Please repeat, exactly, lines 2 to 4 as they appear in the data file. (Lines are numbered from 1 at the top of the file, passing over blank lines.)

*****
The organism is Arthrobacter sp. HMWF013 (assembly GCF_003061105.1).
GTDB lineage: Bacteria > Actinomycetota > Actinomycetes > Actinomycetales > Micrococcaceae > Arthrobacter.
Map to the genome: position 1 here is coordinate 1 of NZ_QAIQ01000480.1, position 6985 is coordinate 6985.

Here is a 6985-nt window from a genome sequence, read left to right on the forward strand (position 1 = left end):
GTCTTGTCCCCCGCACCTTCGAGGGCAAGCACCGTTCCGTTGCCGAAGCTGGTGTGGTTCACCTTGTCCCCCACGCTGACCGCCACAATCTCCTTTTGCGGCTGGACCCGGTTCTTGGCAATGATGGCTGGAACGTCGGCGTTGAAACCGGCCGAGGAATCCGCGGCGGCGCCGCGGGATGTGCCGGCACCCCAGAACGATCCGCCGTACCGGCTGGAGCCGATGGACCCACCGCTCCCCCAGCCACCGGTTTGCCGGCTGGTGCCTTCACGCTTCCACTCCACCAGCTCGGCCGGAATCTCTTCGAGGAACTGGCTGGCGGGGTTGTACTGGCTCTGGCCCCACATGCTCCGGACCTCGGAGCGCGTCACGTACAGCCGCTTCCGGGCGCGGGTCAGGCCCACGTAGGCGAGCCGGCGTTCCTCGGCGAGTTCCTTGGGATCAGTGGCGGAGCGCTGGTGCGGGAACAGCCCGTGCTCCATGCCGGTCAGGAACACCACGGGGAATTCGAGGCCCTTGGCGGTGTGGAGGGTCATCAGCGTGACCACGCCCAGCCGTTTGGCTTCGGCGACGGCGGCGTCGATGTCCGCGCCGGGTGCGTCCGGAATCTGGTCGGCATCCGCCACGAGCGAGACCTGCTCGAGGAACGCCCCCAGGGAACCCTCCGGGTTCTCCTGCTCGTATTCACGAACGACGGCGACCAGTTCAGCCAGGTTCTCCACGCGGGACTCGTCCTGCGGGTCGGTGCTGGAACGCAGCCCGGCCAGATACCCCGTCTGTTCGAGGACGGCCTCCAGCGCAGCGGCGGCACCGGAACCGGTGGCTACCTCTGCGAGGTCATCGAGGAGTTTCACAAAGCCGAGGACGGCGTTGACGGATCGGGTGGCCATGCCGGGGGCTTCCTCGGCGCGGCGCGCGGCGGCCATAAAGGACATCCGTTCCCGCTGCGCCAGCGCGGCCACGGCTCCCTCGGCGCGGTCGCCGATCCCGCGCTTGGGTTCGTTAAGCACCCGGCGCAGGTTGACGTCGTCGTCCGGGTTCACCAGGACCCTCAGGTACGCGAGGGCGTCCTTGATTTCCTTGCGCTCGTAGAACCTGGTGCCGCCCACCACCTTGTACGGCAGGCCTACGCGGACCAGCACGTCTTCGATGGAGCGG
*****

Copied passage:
GTDB lineage: Bacteria > Actinomycetota > Actinomycetes > Actinomycetales > Micrococcaceae > Arthrobacter.
Map to the genome: position 1 here is coordinate 1 of NZ_QAIQ01000480.1, position 6985 is coordinate 6985.

Here is a 6985-nt window from a genome sequence, read left to right on the forward strand (position 1 = left end):